As I sit in the Boston Logan airport, I have a lot of things on my mind. But the one thing that keeps bubbling to the surface is all of the hypocrisy I witnessed this week. Before I start, I want to establish something about myself politically: I don't consider myself a member of any of the parties in the American political process. I disagree at a very fundamental level with absolutely every party out there. I also have some strong agreements with both of the political parties that actually mean anything (Democrats and Republicans), but partisan politics and its rhetoric leave me cold. My comments here are as an interested outsider.
Being in Boston this week, I was in the front row to see a cynical display of hypocrisy in how the state is going to deal with the death of Ted Kennedy. Eight years ago, when they had a Republican governor and one of their senators, John Kerry, was running for vice-president, they amended the state (commonwealth) constitution to say that only the people should be allowed to pick his replacement. Now, with a Democratic governor, their strong belief in democracy has evaporated. It is fine to let the governor appoint a replacement. The Massachussetts "Democratic" party is acting pretty authoritarian. And then, our president is weighing in, telling the Boston state legislature that they should violate the state constitution and allow the appointment. I hate seeing such blatant hypocrisy in the Oval Office. Then there is the media, who have said nearly nothing about this travesty. I guarantee that had the former president done something similar, the mainstream media would be having a heyday.
Another interesting example was how a congressman, known for his inflating of issues and stretching the truth beyond the limits of polite assumption that he might be mistaken, had the temerity to yell out, "You lie!" while the President was making his speech. Just on principle, no politician should ever use that phrase--it reeks of hypocrisy.
But then, the speech that he was heckling had that same stench about it, too. While castigating the opposition for fear mongering and inflating claims, Mr. Obama talked of how, without his plan people would die and we would never get out of our economic downturn. If the congressman's outburst would have come then, I would have had to agree with him. Watch your rhetoric, Mr. President, you are guilty of what you are saying you will "call them out" for.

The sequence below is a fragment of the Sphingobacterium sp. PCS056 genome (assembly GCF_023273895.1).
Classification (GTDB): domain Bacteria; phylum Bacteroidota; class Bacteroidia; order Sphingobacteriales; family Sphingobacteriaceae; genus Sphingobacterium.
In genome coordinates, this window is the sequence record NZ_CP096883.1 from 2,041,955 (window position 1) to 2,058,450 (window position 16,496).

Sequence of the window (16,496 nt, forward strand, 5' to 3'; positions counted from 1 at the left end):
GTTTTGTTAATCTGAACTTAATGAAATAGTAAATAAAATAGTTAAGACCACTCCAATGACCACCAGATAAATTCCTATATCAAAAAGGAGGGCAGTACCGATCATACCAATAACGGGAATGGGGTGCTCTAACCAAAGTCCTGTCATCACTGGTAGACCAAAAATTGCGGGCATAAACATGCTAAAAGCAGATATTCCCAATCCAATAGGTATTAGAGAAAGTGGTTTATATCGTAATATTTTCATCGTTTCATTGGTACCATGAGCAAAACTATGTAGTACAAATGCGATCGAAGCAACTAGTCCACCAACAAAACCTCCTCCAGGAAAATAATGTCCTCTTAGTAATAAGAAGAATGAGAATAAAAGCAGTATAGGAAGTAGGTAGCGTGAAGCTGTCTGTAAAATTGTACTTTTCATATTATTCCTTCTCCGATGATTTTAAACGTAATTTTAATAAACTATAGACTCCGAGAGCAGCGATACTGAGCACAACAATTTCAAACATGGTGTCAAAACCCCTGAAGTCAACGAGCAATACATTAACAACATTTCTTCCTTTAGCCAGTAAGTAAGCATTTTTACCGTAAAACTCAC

Elsewhere in the same speech, our President said the words that indicated he wanted this to be a bi-partisan effort, but at the same time, those of us who have studied rhetoric saw that he was sowing the seeds of dissension and division. He was very careful to blame the entire deficit on the Bush administration. While I agree that the excesses of the last 20 years have led us here, there is no one administration that must shoulder all of the blame. Bush did not bail out AIG and the auto industry, Bush did not change the financing rules that led to the housing crash. Nor did he cause the "dot-com" meltdown of 7 years ago that made all the budget numbers from the 90s disappear. By indicating that it was all Bush's fault, President Obama has ensured that the debate in Congress will be sharply divided on party lines.
The last piece of hypocrisy I saw this week was on a site that I use to share favorite web sites with my friends. It is called StumbleUpon. I shared my previous blog entry here, "Taxes Will Be the Death of Us", over there, to let people know how I saw the big economic picture. In that post, I called the Obama-Pelosi push to spend us into prosperity as I see it: malarky being spouted by people who don't understand basic economics. I have had 2 people over there decide they don't want to be my friend because I am not respectful enough of the Presidency. What is interesting is that both of those people have several very disrespectful comments about former-President Bush. And not of his statements or positions, but of the man himself, as a human being. Such reactions are not just hypocritical, they show a fundamental lack of understanding of how our political system and, indeed, polite society work. I can disagree with a position. I do not have to respect a position that is based upon ignorance or misinformation. But I do have to (morally and ethically) respect the persons who hold those positions. It is probably good that those "friends" decided to unfriend me, they don't seem to want to learn the basics of polite society. Again the hypocrisy astounded me.
7 years ago